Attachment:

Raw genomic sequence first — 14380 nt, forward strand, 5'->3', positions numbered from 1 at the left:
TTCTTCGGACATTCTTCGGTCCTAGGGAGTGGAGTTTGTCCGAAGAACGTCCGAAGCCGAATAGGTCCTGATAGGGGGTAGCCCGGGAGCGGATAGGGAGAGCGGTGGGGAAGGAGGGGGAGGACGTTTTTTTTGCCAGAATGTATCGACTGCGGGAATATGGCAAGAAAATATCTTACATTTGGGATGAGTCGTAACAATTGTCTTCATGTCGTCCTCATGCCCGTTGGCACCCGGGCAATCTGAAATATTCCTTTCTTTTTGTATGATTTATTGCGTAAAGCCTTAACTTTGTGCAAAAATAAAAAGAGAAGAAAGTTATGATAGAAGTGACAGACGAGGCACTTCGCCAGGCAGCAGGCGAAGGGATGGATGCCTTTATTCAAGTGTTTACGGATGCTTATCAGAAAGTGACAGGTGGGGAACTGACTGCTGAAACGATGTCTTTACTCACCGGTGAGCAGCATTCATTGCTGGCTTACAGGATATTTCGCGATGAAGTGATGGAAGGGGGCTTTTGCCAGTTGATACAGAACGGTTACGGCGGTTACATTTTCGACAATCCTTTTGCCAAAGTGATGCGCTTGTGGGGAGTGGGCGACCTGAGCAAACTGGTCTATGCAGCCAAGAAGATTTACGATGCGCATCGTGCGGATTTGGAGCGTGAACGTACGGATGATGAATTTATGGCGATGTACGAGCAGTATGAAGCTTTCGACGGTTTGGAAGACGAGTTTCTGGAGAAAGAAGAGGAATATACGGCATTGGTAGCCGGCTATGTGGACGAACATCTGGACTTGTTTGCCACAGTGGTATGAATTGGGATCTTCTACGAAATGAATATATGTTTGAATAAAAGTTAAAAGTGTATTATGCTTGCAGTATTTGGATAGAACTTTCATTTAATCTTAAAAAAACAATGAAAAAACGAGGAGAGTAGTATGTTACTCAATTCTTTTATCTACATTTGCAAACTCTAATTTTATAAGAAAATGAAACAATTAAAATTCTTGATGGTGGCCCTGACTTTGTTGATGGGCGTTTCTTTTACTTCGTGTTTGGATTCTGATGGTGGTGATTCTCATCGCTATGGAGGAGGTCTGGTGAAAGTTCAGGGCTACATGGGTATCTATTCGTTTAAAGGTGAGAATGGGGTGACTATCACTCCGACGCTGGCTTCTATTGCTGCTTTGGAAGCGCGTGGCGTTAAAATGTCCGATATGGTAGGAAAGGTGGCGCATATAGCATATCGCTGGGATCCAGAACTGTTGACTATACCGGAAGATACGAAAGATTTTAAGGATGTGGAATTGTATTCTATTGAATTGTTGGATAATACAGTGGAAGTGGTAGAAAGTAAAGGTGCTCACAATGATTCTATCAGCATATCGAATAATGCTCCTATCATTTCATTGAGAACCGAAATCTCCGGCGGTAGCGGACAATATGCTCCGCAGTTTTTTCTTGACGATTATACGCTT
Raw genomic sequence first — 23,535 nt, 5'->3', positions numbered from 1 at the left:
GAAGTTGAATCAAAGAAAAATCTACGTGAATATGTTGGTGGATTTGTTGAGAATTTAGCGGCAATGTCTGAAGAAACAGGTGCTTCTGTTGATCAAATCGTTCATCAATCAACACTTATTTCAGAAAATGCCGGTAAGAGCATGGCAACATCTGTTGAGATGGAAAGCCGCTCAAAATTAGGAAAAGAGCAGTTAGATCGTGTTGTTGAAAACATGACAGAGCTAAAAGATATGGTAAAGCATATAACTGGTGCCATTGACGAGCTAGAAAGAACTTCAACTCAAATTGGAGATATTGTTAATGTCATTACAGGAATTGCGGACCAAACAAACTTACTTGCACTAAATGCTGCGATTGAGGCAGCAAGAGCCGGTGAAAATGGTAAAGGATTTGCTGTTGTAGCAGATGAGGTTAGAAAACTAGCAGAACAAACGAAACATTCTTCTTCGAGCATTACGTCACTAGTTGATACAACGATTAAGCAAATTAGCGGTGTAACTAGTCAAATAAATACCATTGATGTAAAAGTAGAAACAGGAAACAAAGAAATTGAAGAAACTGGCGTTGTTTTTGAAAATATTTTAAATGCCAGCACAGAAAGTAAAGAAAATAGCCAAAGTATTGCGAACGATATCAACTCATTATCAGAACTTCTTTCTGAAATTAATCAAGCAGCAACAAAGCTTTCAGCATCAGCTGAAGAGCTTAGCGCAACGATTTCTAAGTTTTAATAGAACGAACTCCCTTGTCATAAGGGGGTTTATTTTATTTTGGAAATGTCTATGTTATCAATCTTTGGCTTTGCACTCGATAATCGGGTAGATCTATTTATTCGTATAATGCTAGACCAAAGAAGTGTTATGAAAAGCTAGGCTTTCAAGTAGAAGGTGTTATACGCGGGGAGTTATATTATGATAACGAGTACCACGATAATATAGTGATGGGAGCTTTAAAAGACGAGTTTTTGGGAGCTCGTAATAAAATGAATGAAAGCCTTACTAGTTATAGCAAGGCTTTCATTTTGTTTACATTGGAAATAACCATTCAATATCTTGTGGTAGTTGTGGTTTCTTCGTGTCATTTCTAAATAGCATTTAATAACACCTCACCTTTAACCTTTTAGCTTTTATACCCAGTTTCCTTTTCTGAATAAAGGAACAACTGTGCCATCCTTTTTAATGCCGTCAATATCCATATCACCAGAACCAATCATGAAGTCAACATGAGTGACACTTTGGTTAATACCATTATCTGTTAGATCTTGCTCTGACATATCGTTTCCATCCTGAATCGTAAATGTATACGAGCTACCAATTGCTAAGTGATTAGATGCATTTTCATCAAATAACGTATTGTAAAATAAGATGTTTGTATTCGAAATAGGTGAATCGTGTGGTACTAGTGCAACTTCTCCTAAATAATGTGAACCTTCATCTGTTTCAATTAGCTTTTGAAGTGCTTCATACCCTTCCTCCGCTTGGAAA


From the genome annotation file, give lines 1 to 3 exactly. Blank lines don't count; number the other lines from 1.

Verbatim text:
Raw genomic sequence first — 14380 nt, forward strand, 5'->3', positions numbered from 1 at the left:
TTCTTCGGACATTCTTCGGTCCTAGGGAGTGGAGTTTGTCCGAAGAACGTCCGAAGCCGAATAGGTCCTGATAGGGGGTAGCCCGGGAGCGGATAGGGAGAGCGGTGGGGAAGGAGGGGGAGGACGTTTTTTTTGCCAGAATGTATCGACTGCGGGAATATGGCAAGAAAATATCTTACATTTGGGATGAGTCGTAACAATTGTCTTCATGTCGTCCTCATGCCCGTTGGCACCCGGGCAATCTGAAATATTCCTTTCTTTTTGTATGATTTATTGCGTAAAGCCTTAACTTTGTGCAAAAATAAAAAGAGAAGAAAGTTATGATAGAAGTGACAGACGAGGCACTTCGCCAGGCAGCAGGCGAAGGGATGGATGCCTTTATTCAAGTGTTTACGGATGCTTATCAGAAAGTGACAGGTGGGGAACTGACTGCTGAAACGATGTCTTTACTCACCGGTGAGCAGCATTCATTGCTGGCTTACAGGATATTTCGCGATGAAGTGATGGAAGGGGGCTTTTGCCAGTTGATACAGAACGGTTACGGCGGTTACATTTTCGACAATCCTTTTGCCAAAGTGATGCGCTTGTGGGGAGTGGGCGACCTGAGCAAACTGGTCTATGCAGCCAAGAAGATTTACGATGCGCATCGTGCGGATTTGGAGCGTGAACGTACGGATGATGAATTTATGGCGATGTACGAGCAGTATGAAGCTTTCGACGGTTTGGAAGACGAGTTTCTGGAGAAAGAAGAGGAATATACGGCATTGGTAGCCGGCTATGTGGACGAACATCTGGACTTGTTTGCCACAGTGGTATGAATTGGGATCTTCTACGAAATGAATATATGTTTGAATAAAAGTTAAAAGTGTATTATGCTTGCAGTATTTGGATAGAACTTTCATTTAATCTTAAAAAAACAATGAAAAAACGAGGAGAGTAGTATGTTACTCAATTCTTTTATCTACATTTGCAAACTCTAATTTTATAAGAAAATGAAACAATTAAAATTCTTGATGGTGGCCCTGACTTTGTTGATGGGCGTTTCTTTTACTTCGTGTTTGGATTCTGATGGTGGTGATTCTCATCGCTATGGAGGAGGTCTGGTGAAAGTTCAGGGCTACATGGGTATCTATTCGTTTAAAGGTGAGAATGGGGTGACTATCACTCCGACGCTGGCTTCTATTGCTGCTTTGGAAGCGCGTGGCGTTAAAATGTCCGATATGGTAGGAAAGGTGGCGCATATAGCATATCGCTGGGATCCAGAACTGTTGACTATACCGGAAGATACGAAAGATTTTAAGGATGTGGAATTGTATTCTATTGAATTGTTGGATAATACAGTGGAAGTGGTAGAAAGTAAAGGTGCTCACAATGATTCTATCAGCATATCGAATAATGCTCCTATCATTTCATTGAGAACCGAAATCTCCGGCGGTAGCGGACAATATGCTCCGCAGTTTTTTCTTGACGATTATACGCTT
Raw genomic sequence first — 23,535 nt, 5'->3', positions numbered from 1 at the left: